My cat, Mia, died early this morning. Actually, I should say my son's
cat. She was born in my house, to Mufasa, a very wise and beautiful
cat who died a few years ago. My son fell in love with her the moment
he saw her, as a kitten, and he took her off with him to Dartmouth
while he was getting his PhD. She was, of course, our best educated cat.
My other son, Noah, described her:
"She was pale rainbow coloured; serious, intelligent, loved children,
always ate first and smacked any one who got in the way, and then
cuddled them. She nursed other mother's babies and was a wonderful
midwife - took over nursing and mother care when any other mother got
tired of it. She looked down on other cats as not as intelligent, and
yet took great care of Athena - her not so bright and quite klutzy,
but good hearted, girl - she loved her."
I have learned so much from my animals. Mia was the matriarch, and
truly an amazing one,. She watched and took care of everyone - was
the first one to jump into the birthing box to clean and help the new
mother, and the new babies. She took care of the ones who needed extra care.
When I would go outside every morning, all the cats would come out -
the young ones would go charging off - chasing each other and the
butterflies and bugs. The older guys would go sun themselves, or go
for a long walk to survey the territory. Mia would come over to me to
be picked up - and she'd sit and cuddle with me for a while - not
leaving until suddenly two kittens would run off and get under my car
- and she'd jump down to go and check on whether they were all okay -
to make sure they didn't get themselves into trouble.
So, this morning, I went out - in tears, mourning my little morning
girl - missing her presence, knowing she'd never be there again -
wondering if there'd ever be another to be there with me in the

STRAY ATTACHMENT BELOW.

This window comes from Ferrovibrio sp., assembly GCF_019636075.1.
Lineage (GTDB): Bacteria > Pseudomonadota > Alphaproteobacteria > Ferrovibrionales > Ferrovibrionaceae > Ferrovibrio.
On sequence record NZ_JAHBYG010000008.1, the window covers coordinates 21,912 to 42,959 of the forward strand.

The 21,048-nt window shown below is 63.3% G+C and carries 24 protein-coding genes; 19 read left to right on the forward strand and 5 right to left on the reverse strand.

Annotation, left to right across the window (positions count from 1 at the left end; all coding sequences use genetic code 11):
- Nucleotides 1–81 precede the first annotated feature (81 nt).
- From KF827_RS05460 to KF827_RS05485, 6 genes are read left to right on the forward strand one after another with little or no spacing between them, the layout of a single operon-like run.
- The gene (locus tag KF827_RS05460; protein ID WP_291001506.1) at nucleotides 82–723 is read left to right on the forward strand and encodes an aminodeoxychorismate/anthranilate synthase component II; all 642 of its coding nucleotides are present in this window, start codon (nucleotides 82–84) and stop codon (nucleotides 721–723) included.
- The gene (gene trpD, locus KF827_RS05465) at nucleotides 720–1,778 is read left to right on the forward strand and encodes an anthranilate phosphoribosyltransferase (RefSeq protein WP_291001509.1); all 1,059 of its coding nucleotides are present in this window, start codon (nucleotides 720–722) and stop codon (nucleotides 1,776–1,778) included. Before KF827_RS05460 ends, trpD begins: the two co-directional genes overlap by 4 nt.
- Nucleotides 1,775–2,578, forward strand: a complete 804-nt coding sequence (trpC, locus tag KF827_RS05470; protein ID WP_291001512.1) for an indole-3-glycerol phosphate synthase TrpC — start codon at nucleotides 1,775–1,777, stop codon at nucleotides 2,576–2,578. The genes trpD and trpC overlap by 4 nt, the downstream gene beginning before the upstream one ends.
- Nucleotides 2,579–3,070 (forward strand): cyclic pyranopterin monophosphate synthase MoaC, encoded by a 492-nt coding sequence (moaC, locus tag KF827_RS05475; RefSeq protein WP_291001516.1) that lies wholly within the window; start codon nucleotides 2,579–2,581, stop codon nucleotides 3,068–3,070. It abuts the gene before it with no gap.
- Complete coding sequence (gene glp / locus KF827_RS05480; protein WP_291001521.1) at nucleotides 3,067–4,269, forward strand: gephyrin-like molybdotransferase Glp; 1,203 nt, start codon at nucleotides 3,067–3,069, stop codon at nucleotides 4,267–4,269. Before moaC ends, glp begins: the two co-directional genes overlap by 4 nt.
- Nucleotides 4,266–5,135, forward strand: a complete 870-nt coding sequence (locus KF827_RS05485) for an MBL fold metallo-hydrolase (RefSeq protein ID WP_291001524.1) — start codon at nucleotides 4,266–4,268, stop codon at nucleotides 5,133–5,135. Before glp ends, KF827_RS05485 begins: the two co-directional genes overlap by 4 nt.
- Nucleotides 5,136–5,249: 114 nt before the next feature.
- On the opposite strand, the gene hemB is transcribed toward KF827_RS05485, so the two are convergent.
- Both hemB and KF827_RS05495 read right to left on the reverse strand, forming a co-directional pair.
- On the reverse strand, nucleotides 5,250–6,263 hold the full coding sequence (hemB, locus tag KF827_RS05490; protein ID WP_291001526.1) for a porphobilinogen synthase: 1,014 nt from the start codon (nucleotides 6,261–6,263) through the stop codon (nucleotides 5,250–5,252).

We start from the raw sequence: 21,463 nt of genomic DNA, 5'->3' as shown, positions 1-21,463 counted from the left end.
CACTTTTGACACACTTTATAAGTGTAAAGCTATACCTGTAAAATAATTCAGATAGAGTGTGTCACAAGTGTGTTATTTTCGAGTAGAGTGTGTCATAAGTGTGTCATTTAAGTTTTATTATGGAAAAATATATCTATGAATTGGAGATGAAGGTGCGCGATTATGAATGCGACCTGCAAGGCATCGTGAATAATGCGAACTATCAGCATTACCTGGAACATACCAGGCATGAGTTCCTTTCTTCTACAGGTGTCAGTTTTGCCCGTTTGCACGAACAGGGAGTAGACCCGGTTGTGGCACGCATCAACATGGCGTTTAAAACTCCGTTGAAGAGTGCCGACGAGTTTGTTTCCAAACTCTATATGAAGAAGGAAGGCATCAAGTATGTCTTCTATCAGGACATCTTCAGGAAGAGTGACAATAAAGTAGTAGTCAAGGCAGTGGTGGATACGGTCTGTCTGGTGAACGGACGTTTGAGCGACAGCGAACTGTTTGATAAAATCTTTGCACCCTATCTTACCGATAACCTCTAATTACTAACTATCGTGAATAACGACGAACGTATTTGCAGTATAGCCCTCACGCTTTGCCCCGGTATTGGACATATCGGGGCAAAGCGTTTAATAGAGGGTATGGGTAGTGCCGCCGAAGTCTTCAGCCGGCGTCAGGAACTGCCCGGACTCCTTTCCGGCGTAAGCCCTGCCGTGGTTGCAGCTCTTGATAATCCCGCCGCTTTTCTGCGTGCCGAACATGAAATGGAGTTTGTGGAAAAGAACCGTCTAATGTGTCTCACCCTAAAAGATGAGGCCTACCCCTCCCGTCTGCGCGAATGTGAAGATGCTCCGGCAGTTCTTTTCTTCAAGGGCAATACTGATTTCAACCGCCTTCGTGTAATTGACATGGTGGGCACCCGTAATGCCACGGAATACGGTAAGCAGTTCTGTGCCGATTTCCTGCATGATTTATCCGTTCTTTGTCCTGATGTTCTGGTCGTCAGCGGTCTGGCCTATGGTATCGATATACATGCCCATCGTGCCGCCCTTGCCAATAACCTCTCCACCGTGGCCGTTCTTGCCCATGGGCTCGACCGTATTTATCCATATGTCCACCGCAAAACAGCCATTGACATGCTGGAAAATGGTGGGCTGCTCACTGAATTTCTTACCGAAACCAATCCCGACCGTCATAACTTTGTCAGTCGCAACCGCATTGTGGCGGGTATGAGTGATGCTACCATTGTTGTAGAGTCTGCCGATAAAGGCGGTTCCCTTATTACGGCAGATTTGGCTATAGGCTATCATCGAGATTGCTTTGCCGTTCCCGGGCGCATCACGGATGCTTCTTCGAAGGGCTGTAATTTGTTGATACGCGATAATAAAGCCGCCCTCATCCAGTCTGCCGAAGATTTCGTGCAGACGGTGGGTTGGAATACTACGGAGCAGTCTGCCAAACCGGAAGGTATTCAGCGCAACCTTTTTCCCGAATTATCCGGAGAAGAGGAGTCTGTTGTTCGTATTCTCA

mornings. Next thing, Salome, one of her gorgeous 8 month old
granddaghters, jumped up to sit on my lap and rub against my face.
Then came Osiris - who sat for quite a while - a very serious fellow
- he inherited his mother's serious genes - who adores me - thinks he
owns me. (which he does... but they all do...). He's my "adult" male
cat - same age as others, but more serious. Finally, came Venus
Serafina Lovey - a golden beauty who has so many names because as
soon as we think we've found the right one - it doesn't fit. She is
the most loving cat we've ever had - 8 months old - arms around the
neck, pats, eye gazing - and yet, despite all that, not intrusive.
Just takes it for granted that she loves us, we love her. If only all
human beings could be so secure.
So...I guess they knew. We think Mia had a stroke. We found her
almost dead, and very cold. Warmed her up, and she died in her sleep
being held. I've never seen someone dead so peaceful - doesn't look
as though she's died - which is disturbing. I want to do the magic
thing which will bring her back.
We just buried her. All the cats outside came to participate. Mercury
saw what had happened, and said goodbye to her, and sat by the hole
with his back to it while Noah filled it. Lovey helped to cover up
with dirt. Zarathustra, Rosie, Yuma, Wolfie, Salome, all watched.
I don't like death. I'm with Dylan Thomas, "Old age should rage,
rage, against the dying of the light".
Strangely, her father, my other son, arrived back in this country
last night - just after she had her stroke, and before she had died.
We talked...and he told us what to do.
So much sadness.
The photo is of Mia at Dartmouth. :))